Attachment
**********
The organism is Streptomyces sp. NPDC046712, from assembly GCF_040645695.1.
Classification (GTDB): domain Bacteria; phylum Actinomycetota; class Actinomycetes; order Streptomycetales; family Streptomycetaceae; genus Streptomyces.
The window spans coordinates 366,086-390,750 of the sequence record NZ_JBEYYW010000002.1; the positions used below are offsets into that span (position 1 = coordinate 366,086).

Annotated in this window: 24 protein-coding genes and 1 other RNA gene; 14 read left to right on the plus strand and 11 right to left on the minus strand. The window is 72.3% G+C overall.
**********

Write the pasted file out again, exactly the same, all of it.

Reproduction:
The organism is Streptomyces sp. NPDC046712, from assembly GCF_040645695.1.
Classification (GTDB): domain Bacteria; phylum Actinomycetota; class Actinomycetes; order Streptomycetales; family Streptomycetaceae; genus Streptomyces.
The window spans coordinates 366,086-390,750 of the sequence record NZ_JBEYYW010000002.1; the positions used below are offsets into that span (position 1 = coordinate 366,086).

Annotated in this window: 24 protein-coding genes and 1 other RNA gene; 14 read left to right on the plus strand and 11 right to left on the minus strand. The window is 72.3% G+C overall.